Who charted the coastline?
Written by Professor David Flint AM   
Friday, 13 May 2011

The Australian National Maritime Museum is showing off its new acquisition for the first time: a rare first-edition account, in five volumes, of Nicolas Baudin's ''forgotten'' exploration of the Australian coastline, 1801-04, reported Steve Meacham in The Sydney Morming Herald (18/4).

Image

He adds that the significance of the atlas is that it was published two years before Matthew Flinders (who was charting Australia at the same time as Baudin) was able to publish his much more famous charts, partly because the French imprisoned him on Mauritius.

But Josephine Bastian of Glebe  NSW says this is incorrect. (“Navigating truth” letters, SMH 21/4)



(Continued below)

It is incorrect to state that the 1812 French atlas of Australia ''was the first time the entire continent of Australia had been charted accurately'' (''French view of 'Napoleon's Land' goes on show after 200 years'', April 20).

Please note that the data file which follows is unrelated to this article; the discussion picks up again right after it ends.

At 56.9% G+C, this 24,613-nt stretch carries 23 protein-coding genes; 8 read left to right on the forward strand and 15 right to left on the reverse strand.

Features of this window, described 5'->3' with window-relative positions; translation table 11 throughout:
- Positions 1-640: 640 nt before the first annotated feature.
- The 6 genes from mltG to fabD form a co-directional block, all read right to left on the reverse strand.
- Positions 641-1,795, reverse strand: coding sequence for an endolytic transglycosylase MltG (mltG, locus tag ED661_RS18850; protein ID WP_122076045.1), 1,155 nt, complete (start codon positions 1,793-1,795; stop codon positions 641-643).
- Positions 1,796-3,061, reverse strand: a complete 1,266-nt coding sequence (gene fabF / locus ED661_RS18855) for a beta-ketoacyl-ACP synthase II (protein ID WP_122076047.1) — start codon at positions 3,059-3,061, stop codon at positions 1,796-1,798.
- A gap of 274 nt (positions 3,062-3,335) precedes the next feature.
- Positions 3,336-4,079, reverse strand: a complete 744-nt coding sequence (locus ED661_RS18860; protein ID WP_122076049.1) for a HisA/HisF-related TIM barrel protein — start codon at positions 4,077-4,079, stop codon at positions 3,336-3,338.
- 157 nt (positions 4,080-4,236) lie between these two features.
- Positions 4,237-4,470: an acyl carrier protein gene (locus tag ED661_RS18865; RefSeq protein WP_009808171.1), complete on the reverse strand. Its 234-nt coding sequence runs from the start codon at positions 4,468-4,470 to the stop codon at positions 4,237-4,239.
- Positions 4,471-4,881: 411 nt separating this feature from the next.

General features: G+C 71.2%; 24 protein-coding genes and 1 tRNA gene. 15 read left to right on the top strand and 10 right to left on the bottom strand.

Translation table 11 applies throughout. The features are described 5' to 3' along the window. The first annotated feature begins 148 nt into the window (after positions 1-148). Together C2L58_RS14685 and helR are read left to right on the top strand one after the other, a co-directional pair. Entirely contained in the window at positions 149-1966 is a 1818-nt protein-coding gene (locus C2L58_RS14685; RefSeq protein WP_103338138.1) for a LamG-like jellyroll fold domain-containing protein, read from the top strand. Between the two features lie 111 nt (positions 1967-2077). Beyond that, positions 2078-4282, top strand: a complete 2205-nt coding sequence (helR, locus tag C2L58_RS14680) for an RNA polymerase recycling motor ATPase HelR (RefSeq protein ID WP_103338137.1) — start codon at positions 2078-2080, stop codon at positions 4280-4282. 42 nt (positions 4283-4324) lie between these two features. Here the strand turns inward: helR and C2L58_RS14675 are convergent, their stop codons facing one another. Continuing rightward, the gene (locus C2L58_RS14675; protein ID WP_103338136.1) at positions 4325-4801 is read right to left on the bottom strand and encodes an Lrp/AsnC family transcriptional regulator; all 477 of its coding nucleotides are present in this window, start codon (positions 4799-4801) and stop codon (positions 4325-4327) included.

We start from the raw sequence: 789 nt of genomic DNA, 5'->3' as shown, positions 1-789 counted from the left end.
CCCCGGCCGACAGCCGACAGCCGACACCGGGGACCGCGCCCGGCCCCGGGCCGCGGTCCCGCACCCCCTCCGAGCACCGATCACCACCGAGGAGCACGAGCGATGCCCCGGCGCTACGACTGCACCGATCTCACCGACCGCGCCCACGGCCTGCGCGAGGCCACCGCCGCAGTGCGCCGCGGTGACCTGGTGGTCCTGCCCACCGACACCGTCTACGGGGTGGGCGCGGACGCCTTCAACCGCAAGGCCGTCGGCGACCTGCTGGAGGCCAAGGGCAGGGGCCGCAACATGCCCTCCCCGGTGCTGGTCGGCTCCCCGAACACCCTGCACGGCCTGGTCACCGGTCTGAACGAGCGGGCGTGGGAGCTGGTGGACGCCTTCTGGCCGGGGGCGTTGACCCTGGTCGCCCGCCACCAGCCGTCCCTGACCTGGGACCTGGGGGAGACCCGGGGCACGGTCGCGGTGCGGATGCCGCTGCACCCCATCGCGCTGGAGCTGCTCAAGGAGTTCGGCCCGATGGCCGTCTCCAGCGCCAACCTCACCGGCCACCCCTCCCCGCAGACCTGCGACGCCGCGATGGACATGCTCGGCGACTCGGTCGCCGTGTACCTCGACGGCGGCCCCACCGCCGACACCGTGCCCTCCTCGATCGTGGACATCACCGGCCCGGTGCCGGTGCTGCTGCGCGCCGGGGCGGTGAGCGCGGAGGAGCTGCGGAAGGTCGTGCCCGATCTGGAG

It was the first published atlas - but the crucial charting specified in Steve Meacham's article had been done not by the French but by Matthew Flinders.

It was Flinders's detailed exploration of the furthest reaches of Spencer Gulf and the Gulf of Carpentaria that disproved the theory of a central strait, just as it was his and Bass's circumnavigation of Tasmania that proved it was an island.

In 1804 Flinders, imprisoned by the French on Mauritius, had smuggled out to the British admiralty his ''General chart of Terra Australis or Australia''.

It showed the entire coastline, including the crucial discoveries noted above, but the admiralty failed to publish it. Flinders's bitterness when the French map was published in 1812 was increased when he learnt that all his discoveries on the south coast had been appropriated as ''Terre Napoleon'' and given French names.

A campaign has been launched to bring home to Australia the 1804 Flinders map. It is a founding document of our European settler history.